Poetry

A Tribute to Claudia Emerson, Poet and Friend

Claudia Emerson (1957 – 2014) won the Pulitzer Prize for poetry for her book Late Wife in 2006.  I think she would have been eventually chosen as the United States Poet Laureate if her brilliant career hadn’t been cut short by cancer.

She not only published eight collections of verse, but she was also a gifted teacher and musician. I knew her because we were in the same class at Chatham Hall, an all-girls’ school in Pittsylvania, County, southside Virginia. We were the class of 1975.

Chatham Hall was founded in 1894, originally named Chatham Episcopal Institute, and our most famous graduate was Georgia O’Keeffe. The school’s motto is Esto perpetua – “Let it be perpetual.”     Read More→


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Discovering Hazel Hall, “The Emily Dickinson of Oregon”

Hazel Hall (1886 –1924) was an American poet much beloved in her adopted state of Oregon. She was often referred to, for various reasons, as “The Emily Dickinson of Oregon.” Though she has been widely anthologized on both sides of the Atlantic, she’s no longer well known, yet deserves another look.

By 1910, the city of Portland, Oregon was a lively city of commerce and community. An active population of well over 207,000 established it as the largest city in the Pacific Northwest.

From the port side along the Ocean-accessible Columbia River to the West Bank of the roaring Willamette, people spent their days working in factories, window-shopping, strolling hand-in-hand, riding trolleys, and bustling about in all the ways that folks in large cities have always done. Read More→


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9 Poems by Rachel Field, Rediscovered American Author

Rachel Field (1894 – 1942) was a National Book Award winning novelist and a Newbery Medal winner. Her plays were produced all over the country, and she was a sought-after writer in Hollywood by the time her life ended abruptly in 1942. But when interviewers asked her which of her writings she liked best, she always said it was her poetry. I have to agree and perhaps you will, too, after sampling these poems by Rachel Field.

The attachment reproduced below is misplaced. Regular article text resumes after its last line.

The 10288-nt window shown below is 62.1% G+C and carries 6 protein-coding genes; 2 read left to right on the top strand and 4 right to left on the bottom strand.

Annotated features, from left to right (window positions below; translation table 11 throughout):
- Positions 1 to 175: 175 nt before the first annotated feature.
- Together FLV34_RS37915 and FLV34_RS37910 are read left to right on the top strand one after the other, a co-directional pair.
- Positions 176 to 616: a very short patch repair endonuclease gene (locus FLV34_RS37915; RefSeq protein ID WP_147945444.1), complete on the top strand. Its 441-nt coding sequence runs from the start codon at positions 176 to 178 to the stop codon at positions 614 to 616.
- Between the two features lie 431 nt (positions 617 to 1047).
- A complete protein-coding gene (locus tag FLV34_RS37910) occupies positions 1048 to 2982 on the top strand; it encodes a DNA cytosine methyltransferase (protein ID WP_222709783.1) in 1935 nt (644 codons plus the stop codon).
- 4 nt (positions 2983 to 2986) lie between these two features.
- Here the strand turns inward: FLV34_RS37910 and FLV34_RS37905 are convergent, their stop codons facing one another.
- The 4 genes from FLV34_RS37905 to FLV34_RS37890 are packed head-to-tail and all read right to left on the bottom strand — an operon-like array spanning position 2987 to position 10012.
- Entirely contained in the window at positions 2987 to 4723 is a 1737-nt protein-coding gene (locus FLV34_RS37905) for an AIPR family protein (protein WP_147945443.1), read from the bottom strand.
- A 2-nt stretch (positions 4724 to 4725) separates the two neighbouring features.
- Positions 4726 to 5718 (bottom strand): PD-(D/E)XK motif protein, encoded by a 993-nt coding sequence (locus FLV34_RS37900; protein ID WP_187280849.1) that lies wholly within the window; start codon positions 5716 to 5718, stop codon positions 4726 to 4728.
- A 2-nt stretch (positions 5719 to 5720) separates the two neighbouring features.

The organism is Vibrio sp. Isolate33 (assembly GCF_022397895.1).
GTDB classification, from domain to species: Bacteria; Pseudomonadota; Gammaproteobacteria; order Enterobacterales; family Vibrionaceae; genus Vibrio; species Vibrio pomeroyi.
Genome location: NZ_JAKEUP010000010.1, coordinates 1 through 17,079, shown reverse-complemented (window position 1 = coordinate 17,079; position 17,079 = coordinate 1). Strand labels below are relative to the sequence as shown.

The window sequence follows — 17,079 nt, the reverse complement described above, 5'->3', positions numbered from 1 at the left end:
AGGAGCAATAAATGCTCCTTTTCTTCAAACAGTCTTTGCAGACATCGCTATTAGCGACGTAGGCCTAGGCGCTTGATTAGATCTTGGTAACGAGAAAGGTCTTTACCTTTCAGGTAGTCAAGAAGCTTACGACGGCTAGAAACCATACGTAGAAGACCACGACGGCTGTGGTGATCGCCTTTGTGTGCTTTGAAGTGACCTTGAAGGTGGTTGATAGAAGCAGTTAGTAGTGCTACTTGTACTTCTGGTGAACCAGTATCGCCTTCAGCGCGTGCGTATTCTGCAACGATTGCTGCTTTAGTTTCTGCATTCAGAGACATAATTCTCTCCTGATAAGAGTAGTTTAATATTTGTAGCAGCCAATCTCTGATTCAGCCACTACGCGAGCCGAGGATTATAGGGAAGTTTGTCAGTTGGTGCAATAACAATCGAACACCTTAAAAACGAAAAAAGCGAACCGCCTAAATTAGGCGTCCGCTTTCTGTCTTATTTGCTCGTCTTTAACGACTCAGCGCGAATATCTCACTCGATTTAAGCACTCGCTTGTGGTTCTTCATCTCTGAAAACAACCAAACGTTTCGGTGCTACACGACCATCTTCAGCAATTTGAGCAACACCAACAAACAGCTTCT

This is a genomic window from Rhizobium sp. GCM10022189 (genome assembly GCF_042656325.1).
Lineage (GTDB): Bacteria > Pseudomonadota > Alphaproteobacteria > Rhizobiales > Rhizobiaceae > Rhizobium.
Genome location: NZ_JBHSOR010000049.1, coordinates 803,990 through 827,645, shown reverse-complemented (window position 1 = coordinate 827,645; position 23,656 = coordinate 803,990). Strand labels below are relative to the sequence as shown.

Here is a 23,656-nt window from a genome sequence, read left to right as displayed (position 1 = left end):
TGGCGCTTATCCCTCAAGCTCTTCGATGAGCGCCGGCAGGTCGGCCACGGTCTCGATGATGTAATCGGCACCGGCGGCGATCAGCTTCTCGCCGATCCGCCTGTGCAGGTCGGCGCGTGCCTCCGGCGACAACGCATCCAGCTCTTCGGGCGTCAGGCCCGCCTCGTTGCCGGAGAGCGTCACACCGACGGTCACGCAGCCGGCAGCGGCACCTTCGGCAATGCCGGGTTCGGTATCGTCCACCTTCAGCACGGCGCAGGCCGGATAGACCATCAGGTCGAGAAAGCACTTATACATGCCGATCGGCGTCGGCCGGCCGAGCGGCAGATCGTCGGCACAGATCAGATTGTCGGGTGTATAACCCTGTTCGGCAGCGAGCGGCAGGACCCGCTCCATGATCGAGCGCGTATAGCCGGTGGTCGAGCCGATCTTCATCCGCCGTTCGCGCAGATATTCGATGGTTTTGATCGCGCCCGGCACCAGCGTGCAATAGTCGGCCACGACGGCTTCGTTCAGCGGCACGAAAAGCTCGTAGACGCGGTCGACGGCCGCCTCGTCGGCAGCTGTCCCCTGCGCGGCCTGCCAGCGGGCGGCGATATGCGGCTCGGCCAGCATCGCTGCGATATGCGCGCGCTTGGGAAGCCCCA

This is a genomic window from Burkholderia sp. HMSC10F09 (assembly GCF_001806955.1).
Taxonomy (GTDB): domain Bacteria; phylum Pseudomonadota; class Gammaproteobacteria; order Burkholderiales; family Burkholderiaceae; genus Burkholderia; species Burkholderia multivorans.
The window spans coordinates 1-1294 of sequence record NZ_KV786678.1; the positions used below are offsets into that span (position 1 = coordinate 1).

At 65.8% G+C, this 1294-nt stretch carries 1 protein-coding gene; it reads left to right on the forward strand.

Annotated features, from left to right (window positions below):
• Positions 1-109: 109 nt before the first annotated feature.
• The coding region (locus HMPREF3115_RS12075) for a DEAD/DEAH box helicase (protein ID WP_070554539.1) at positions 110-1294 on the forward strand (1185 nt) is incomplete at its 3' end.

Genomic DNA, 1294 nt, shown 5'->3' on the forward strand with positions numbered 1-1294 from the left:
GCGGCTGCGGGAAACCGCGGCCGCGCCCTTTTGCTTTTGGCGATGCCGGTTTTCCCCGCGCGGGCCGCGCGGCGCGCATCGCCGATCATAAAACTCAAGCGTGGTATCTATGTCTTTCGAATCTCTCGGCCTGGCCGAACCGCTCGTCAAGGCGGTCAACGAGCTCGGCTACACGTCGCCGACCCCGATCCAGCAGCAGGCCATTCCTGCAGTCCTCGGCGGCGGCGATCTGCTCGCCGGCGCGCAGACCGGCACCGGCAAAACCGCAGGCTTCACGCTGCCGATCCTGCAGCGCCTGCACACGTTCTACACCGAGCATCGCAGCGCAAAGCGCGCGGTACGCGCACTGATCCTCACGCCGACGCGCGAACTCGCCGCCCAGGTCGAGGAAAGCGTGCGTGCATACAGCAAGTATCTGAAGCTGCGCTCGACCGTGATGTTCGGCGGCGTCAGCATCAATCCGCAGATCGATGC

It was Rachel Field’s poetry that first caught my interest when I moved into her old summer house on an island in Maine in 1994, partly because so much of her poetry referenced both interior and exterior island scenes that were intimately familiar to me. She lived eight months of the year in New York City, and her urban poetry sparkles with the same genuine delight as her verses about the seaside. Rachel’s reverence for beauty ran deep. Read More→


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10 Classic Indian Women Poets, from Akka Mahadevi to Meena Alexander

India is a rich mosaic when it comes to languages, cultures and states. This diverse selection keeps in mind the feminist angle as it journeys from the 12th century through the 21st. These classic Indian women poets are presented here in order of birth, from Akka Mahadevi (1130-1160) through Meena Alexander (1951-2018).

Though all have passed on, their voices and influence echo through the ages. Pictured at right, Kamala Das as a young woman.

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Fearlessly Facing Aging: Poems by Grace Paley

A poet has the ability to bring to the light our most inexpressible fears and doubts. When the subject is aging – the subject most of us try to avoid – it is the poets we turn to find the comfort and the clarity we need. Grace Paley is one of the poets who can instruct the heart and mind on living with death, as evidenced by this selection of her poems on aging. 

For the last ten years of her life, Grace wrote poetry on the complexities of living with death as we grow older. “Nature takes its course,” is how we have been instructed to perceive our passing, but what about our other contradictory emotions and realities. Read More→


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